When you mention the police it is the general duty or frontline officer that usually springs to mind, the uniformed officers in patrol vehicles responding to calls and speaking with people in towns and cities across British Columbia.
As the RCMP and society changes and evolves these officers also are adapting to new community needs and pressures. What was community policing 150 years ago has changed significantly. During our early years the RCMP was often the first government agency and service providers for emerging communities. One of first roles was to help new communities and new settlers adapt to unexpected realities.
Today’s RCMP is continuing to evolve and modern policing extends beyond enforcement and is more integrated. For Staff Sergeant Scott West, the Detachment Commander in Salmon Arm, one of the biggest changes that he as seen in his almost 30 years of service is the willingness to work with health services in dealing with mental health and addictions.
Community involvement in these issues has grown exponentially, as well as our understanding of the issues, he explains.
Before we would only deal with health agencies when a person was in extreme crisis or suicidal. Now we know who to call, and they are more likely to provide us with information, and that is very positive.
Sergeant Lita Watson, Detachment Commander for Lake Cowichan echoes these sentiments.
Mental health calls are through the roof, and unfortunately we spend a lot of time on them, says Sgt. Watson.
Everyone is dealing with homelessness and opioids now. Our homeless are part of the community though and we are fortunate to have a good relationship with them. Community policing is very important.
According to S/Sgt. West this is a positive evolution, and one that is important for police.
Society has become more nuanced and understanding. We have evolved to mirror what society is doing, he adds.
Beyond health issues community partnerships are vital for frontline officers in smaller communities such Lake Cowichan.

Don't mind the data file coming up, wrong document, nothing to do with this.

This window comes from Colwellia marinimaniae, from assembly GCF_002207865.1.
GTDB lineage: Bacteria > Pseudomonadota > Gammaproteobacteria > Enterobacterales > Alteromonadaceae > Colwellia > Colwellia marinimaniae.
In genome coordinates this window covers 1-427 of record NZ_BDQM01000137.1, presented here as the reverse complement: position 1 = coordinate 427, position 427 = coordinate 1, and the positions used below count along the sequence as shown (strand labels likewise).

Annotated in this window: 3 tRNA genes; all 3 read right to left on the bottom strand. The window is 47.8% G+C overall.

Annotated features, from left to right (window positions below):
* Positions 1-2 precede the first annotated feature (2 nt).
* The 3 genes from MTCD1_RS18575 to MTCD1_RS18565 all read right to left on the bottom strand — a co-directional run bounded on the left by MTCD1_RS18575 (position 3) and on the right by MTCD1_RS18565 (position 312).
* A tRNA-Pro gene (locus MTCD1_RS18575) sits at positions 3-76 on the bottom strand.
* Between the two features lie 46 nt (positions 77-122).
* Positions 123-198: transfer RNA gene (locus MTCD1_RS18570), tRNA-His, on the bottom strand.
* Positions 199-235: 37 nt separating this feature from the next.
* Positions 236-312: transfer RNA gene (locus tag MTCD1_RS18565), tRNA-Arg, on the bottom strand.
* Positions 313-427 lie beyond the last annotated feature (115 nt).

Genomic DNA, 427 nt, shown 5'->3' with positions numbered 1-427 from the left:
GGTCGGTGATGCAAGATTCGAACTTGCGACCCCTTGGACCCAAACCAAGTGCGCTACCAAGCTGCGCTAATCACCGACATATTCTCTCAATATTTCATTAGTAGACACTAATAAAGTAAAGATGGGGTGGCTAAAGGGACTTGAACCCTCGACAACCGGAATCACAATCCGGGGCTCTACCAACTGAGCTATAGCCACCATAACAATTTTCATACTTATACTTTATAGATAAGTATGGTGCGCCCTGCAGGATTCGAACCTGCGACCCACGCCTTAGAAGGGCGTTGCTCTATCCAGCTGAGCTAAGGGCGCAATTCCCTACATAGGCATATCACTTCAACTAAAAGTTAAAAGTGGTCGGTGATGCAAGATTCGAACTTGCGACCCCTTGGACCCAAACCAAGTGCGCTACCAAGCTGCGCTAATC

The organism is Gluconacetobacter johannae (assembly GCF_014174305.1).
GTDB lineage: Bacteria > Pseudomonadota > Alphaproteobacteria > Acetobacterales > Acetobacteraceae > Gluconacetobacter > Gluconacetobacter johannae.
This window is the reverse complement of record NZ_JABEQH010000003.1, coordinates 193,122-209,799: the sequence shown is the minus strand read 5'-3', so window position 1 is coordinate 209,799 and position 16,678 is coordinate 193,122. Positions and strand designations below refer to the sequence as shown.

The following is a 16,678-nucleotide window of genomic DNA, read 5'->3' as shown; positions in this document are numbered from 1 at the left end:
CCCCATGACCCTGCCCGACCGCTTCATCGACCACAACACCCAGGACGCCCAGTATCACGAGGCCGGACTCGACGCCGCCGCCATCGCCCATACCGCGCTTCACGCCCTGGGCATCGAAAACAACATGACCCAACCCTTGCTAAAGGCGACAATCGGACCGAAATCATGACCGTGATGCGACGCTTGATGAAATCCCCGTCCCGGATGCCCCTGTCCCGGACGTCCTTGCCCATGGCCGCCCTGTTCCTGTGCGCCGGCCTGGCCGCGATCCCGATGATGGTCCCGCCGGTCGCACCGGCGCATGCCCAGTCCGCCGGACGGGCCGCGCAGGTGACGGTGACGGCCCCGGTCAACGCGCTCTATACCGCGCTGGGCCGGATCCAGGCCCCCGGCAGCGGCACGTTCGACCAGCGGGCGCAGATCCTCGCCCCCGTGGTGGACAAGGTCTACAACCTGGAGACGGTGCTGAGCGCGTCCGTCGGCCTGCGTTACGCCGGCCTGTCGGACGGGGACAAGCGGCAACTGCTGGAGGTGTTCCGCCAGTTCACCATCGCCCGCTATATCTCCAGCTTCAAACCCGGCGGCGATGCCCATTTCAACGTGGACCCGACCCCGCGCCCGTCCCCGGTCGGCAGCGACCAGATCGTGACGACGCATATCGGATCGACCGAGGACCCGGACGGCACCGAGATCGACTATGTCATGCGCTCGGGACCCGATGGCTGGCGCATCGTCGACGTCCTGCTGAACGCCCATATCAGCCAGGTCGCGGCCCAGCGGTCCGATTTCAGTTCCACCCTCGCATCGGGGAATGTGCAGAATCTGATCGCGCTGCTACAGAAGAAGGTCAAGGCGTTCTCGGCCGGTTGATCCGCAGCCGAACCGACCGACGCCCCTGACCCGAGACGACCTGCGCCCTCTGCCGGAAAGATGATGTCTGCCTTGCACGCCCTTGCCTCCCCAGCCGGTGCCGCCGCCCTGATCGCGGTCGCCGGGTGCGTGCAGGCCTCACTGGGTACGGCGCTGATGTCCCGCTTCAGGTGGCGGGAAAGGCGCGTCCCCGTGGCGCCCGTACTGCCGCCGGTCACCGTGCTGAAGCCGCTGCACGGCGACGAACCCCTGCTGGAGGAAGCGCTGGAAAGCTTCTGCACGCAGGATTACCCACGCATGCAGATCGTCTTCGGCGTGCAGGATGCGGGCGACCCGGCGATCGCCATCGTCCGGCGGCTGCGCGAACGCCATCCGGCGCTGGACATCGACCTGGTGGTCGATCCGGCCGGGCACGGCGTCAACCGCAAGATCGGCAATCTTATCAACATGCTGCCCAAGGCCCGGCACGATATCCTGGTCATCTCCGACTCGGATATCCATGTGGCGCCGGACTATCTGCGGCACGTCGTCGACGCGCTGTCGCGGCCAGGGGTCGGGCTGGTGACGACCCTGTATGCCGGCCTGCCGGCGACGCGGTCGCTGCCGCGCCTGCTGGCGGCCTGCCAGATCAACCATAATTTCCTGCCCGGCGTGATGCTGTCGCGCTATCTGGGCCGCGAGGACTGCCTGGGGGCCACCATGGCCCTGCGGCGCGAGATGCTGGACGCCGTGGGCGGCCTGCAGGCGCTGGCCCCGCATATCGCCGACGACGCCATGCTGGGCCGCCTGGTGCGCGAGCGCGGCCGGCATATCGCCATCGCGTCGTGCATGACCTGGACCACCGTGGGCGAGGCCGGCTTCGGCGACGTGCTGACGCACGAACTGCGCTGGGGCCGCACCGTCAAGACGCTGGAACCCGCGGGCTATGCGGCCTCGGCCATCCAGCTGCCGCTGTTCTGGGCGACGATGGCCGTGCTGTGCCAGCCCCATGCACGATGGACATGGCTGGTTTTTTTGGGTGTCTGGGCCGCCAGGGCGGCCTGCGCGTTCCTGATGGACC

We couldn’t do our job without community services, explains Sgt Watson adding that police routinely work closely with ambulance services and fire departments. In addition, she adds that they also work closely with local, provincial and federal partner agencies such as BC Conservation Services and the Department of Fisheries on enforcement initiatives to help each other achieve greater success.
Sgt Watson says that in Lake Cowichan’s case this cooperation is doubly important as it is facing changing demographics, and as it is a seasonal destination for large numbers of tourists there is more need more need for a frontline response in vast areas to assist people that are not prepared for the wilderness.
One area that both S/Sgt West and Sgt Watson agree has not changed is the importance of frontline officers to engage with the public in events and discussions outside of their policing duties.
It’s important to have the boots on the ground and speak to people when they are not having the worst day of their lives, says S/Sgt. West.
It’s a huge part of what our community wants. To engage youth and adults at hockey games or at the lake regarding awareness and safety, says Sgt Watson.
Of course it’s not just the community that benefits from these discussions.
It’s refreshing to be interacting with people at these community events, explains S/Sgt West.
It’s good to hear that they trust you. A lot of communities are proud to have the RCMP as their police of jurisdiction.
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